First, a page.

- The Washington Times - Tuesday, June 25, 2002

DENVER — Dr. Steven Bratman has seen the quest for healthy eating take a sour turn, from dietary vigilance to dangerous obsession.Dr. Bratman's extremes in dietary purity peaked in the 1970s, when he was living on an organic farm in New York. He disdained to eat any vegetable that had been plucked from the ground more than 15 minutes earlier and chewed each mouthful at least 50 times. He lectured friends on the evils of processed food and once feared a piece of pasteurized cheese would give him pneumonia.

"To be that obsessed with eating healthy food is to be really out of balance," he said in an interview from his home in Fort Collins.

Dr. Bratman coined a term to define his illness, orthorexia nervosa. He described it as an eating disorder whose sufferers fixate on eating proper food. The term uses "ortho," which means straight, correct and true, and "nervosa" to indicate obsession.

Dr. Bratman, an authority on alternative medicine, has written several articles and a book on his theory. The term is not recognized as a clinical diagnosis and Dr. Bratman hasn't lobbied for such recognition but some in the field say he may have identified a dietary trend.

"He's on to something quite interesting," said Adam Drewnowski, director of the nutritional-sciences program at the University of Washington School of Public Health. He is also a member of the task force that established official criteria for eating disorders for the American Psychiatric Association.

"I think there are consequences to being on a virtually fat-free vegetarian diet or a very restrictive diet," Mr. Drewnowski said. But "there's a distinction between a trend and a definable eating disorder."

Last year, Dr. Bratman detailed orthorexia nervosa in a book called "Health Food Junkies: Overcoming the Obsession with Healthful Eating," published by Broadway Books.

Like anorexia nervosa and bulimia, the behavior of orthorexics is marked by obsession, he said.

"Eventually, orthorexia reaches a point at which the orthorexic devotes most of her life to planning, purchasing, preparing and eating meals," he wrote.

"If you had a window into her inner life, you'd see little else but self-condemnation for lapses, self-praise for success, strict self-control to resist temptation and conceited superiority over anyone who indulges in impure dietary habits."

Transferring all value onto eating makes it a true disorder, he said, one that is broken only when the sufferer breaks free of obsession.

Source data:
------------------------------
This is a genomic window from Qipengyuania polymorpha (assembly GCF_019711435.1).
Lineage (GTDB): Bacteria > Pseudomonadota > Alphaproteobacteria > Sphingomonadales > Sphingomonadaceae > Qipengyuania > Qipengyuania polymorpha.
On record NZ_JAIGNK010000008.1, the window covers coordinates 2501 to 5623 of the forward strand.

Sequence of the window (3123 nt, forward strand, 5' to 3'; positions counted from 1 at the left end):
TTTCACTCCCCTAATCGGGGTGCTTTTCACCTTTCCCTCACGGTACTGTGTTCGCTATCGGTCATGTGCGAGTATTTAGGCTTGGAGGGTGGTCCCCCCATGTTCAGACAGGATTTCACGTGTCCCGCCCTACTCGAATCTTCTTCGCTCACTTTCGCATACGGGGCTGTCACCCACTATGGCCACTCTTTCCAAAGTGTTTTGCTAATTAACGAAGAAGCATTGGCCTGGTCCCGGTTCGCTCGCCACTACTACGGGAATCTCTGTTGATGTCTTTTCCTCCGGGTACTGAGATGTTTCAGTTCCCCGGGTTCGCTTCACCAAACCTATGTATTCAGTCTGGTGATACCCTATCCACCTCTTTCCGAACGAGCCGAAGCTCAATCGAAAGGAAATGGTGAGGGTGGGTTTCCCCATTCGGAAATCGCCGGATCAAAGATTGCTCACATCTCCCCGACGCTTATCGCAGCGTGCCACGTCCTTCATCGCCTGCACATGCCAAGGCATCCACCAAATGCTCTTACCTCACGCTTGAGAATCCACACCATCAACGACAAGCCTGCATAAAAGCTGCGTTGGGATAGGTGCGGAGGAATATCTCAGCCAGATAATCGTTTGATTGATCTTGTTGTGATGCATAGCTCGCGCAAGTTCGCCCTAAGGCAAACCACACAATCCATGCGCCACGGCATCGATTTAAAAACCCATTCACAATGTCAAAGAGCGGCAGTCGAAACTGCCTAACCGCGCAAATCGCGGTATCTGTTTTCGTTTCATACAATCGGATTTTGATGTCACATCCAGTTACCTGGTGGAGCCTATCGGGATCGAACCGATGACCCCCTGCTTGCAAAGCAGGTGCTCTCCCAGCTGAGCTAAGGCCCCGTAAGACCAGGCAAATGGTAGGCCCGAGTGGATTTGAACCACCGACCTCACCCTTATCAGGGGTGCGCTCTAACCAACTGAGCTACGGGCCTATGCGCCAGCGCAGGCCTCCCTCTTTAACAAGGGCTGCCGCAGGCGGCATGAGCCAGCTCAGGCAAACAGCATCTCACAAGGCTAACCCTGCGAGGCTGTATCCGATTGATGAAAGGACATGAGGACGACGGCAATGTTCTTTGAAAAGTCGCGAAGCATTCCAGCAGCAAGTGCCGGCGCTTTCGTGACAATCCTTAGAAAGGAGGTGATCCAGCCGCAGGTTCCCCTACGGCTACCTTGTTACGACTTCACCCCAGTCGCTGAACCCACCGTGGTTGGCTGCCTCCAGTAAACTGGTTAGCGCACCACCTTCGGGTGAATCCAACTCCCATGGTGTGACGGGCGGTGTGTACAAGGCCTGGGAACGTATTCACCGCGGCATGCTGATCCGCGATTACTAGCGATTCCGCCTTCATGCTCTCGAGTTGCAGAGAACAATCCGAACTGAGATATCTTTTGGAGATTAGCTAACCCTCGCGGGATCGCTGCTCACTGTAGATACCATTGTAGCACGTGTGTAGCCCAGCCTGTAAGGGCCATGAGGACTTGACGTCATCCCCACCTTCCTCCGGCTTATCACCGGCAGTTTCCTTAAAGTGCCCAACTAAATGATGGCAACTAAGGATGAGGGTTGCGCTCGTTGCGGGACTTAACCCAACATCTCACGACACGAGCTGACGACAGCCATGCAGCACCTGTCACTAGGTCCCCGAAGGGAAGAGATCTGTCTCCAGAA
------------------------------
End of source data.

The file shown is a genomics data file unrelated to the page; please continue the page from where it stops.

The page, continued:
Tom Billings, a 48-year-old San Francisco computer consultant and co-founder of the alternative-diet Web site Beyondveg.com, believes he was orthorexic 30 years ago, when he followed a diet of mostly raw fruits and vegetables.

"I had this idea that if I ate something that wasn't on this approved list that I would be impure," he said.

Mr. Billings said he thought about food all the time and was so hung up on his diet that he couldn't go out to dinner with friends. At the same time, he had anorexic tendencies: His 6-foot-1 frame plummeted to 88 pounds.

Eventually, he got frustrated with thinking about food all the time and returned to a more diverse diet. He now eats raw and cooked foods, and will even eat chocolate occasionally.

"I've worked through those issues, and I don't see it being a risk for myself. But I do see other people getting on restrictive diets," said Mr. Billings, who now weighs 170 pounds.

"I've seen this obsession with food purity. It's not as dangerous as anorexia, and it's not as messy as bulimia because you can hide behind this screen of saying, 'I'm trying to eat right.'"

Critics question whether orthorexia is a true disorder.

"If these people are obsessed with eating healthy food because they want to be healthy as opposed to wanting to lose weight that can be an abnormality, but it still would deviate from eating disorders as a major theme. Unless their objective is to dramatically change their weight or shape, then I would be reluctant to call it an eating disorder. It might be obsessive-compulsive; it might be some form of a psychosomatic problem," said Michael Lowe, a professor of clinical and health psychology at MCT Hahnemann University in Philadelphia.

Since "Health Food Junkies," Dr. Bratman has written other books about alternative medicine and has worked as a consultant. But he doesn't fancy himself an eating-disorder specialist. "I would just like somebody to read the book and take a look at themselves," he said.

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